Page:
During an era in which career changes per person averages out at a half dozen or so, it is remarkable to meet someone who has been with the same company, in the same city and country, for 50 years and counting. It is perhaps even more remarkable in the world of luxury goods, where executives switch companies and locations frequently, plying their skills in fine wine one day and high-end automobiles or men’s fashion the next. Victor Royce, then, stands out.
He has been with Rolex for half a century now, and 48 of those years have been in Canada. “It came about when I was doing a summer job at an advertising agency,” says Royce. “I was on my second summer there, and thought I would ultimately work long term for them. I went to the United Sates on one occasion, and was introduced to Rolex there. I soon accepted a job with them, in their in-house advertising department.” Royce obviously struck the right notes with his employers; they told him a situation was developing that would be of great interest to him. This was in the mid-1960s. Rolex had been in Canada since the early 1900s, and was ready for a new chapter. “It really came about by chance. The job was about communicating with consumers, writing letters, opening the communications department,” he says. Canada, along with the United Kingdom, were essentially the first foreign markets Rolex chose to establish, followed closely by the U.S.
Royce muses aloud about how things have developed. “There have been huge changes, from those early days to today. Fine jewellery and watches back then were not all that common for a family to purchase. It has certainly developed well since then.” Part of that is certainly cultural. “The mosaic of this country has changed, and a luxury culture, a watch culture, has evolved. Canadians travel much more, and gradually watches became as important an accessory as shoes.” Rolex has long been an innovator within the luxury watch industry, and as Royce says, “We were first to develop many significant features in watches. It has always been a fascinating brand, and company, to work for.”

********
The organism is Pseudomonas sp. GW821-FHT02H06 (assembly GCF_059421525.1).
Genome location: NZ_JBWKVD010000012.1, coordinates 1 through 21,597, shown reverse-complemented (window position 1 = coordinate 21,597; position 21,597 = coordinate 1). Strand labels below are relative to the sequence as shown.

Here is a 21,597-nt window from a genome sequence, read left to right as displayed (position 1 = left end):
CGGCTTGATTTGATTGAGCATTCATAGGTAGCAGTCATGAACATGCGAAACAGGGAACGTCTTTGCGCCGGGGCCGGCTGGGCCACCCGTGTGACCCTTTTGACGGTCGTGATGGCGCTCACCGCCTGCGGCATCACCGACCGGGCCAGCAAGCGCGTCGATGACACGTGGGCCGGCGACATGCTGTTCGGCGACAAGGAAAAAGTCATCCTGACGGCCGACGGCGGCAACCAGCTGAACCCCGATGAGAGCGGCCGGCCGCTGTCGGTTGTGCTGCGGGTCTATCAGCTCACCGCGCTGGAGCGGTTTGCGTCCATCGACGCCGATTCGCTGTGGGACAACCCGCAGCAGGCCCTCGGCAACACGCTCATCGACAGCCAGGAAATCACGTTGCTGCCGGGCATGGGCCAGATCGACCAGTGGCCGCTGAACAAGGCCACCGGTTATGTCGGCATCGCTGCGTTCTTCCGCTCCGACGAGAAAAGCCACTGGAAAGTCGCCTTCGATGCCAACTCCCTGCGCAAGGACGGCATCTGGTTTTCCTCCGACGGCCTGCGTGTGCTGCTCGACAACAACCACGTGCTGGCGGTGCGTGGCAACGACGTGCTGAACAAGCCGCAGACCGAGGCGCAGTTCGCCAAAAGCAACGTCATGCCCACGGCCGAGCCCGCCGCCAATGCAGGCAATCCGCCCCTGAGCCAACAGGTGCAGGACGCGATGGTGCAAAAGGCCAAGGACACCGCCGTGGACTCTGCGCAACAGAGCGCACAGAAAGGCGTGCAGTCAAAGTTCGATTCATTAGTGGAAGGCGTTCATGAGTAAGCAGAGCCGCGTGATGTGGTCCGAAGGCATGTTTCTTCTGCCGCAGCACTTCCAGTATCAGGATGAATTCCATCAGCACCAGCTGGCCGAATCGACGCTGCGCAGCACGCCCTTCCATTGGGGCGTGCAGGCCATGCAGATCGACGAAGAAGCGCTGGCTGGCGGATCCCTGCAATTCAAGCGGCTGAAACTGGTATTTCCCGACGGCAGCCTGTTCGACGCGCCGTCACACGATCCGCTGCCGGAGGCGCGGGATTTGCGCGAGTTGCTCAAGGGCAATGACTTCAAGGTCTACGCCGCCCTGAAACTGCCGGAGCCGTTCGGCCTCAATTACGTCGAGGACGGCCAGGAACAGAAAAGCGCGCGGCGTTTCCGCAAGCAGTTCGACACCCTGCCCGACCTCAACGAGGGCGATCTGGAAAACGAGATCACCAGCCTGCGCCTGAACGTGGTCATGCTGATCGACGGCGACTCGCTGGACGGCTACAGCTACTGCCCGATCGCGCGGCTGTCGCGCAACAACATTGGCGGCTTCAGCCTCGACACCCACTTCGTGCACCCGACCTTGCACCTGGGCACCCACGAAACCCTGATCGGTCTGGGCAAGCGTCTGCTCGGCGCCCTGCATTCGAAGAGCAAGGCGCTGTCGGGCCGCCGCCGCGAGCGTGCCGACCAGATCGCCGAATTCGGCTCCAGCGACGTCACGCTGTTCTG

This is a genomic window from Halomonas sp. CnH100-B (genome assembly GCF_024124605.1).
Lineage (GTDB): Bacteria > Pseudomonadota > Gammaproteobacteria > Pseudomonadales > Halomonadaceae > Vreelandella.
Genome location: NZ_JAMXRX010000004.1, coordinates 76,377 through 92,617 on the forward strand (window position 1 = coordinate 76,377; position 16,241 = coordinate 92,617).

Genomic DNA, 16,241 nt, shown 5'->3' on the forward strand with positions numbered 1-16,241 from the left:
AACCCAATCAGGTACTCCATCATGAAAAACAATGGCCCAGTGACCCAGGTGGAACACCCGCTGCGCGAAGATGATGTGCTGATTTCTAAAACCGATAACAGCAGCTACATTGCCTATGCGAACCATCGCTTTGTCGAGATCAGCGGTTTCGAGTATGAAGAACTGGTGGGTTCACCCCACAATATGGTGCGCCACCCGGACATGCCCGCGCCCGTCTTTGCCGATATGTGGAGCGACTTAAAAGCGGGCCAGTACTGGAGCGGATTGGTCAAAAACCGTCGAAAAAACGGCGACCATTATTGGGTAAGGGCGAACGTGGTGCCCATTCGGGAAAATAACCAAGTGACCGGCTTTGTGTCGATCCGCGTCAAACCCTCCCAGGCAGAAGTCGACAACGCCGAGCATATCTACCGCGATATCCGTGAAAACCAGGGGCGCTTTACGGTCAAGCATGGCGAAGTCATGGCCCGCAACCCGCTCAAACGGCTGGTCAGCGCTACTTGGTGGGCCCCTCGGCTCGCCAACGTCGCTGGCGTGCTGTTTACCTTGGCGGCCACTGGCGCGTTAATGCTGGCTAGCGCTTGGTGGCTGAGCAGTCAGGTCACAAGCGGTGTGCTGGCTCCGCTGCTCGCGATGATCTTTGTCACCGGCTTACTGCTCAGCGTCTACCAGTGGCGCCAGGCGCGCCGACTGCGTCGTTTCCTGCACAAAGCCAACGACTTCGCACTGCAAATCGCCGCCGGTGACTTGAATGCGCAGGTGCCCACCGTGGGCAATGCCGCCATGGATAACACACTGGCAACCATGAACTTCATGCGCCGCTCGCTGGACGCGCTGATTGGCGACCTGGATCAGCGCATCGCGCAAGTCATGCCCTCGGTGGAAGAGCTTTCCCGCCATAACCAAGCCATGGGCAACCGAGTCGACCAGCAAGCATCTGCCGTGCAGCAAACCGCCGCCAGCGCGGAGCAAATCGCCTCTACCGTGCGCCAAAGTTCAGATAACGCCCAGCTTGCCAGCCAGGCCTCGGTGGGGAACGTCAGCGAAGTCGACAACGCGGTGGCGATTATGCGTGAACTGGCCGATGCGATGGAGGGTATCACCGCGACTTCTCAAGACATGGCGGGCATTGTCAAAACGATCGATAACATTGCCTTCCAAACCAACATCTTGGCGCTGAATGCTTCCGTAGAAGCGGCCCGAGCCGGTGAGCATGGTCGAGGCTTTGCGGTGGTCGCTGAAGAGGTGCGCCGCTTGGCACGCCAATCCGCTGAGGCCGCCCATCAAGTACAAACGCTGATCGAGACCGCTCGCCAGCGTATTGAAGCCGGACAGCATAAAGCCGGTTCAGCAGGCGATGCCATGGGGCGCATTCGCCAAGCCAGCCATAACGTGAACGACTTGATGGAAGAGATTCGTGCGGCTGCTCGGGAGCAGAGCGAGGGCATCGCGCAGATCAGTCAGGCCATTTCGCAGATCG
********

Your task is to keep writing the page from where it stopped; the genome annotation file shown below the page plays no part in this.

Over the years, other opportunities did indeed present themselves. Royce acknowledges this fact, but says, “Like most people, I would at least consider such options. But each time, I determined I would not be better off making a change. The truth is, I cannot think of a better company to be associated with.” That likely made his choices rather easy, and of course, Royce was able to grow with the company over the years.
These days, he does have a bit more responsibility as a mentor, but “retail level is where I’ve had the most influence, I would say.” That is probably why Royce leaves his final comments as something not really about any legacy. “I leave that to others,” he says. Rather, he notes, with passion, that “I am envious of people just starting in our business today. What you will see from Rolex is more of the same; innovation, progress, retail excellence. Methods of delivery change, but the message remains the same. These are very exciting times.”
UPDATE: In 2016, Victor Royce retired from Rolex Canada.
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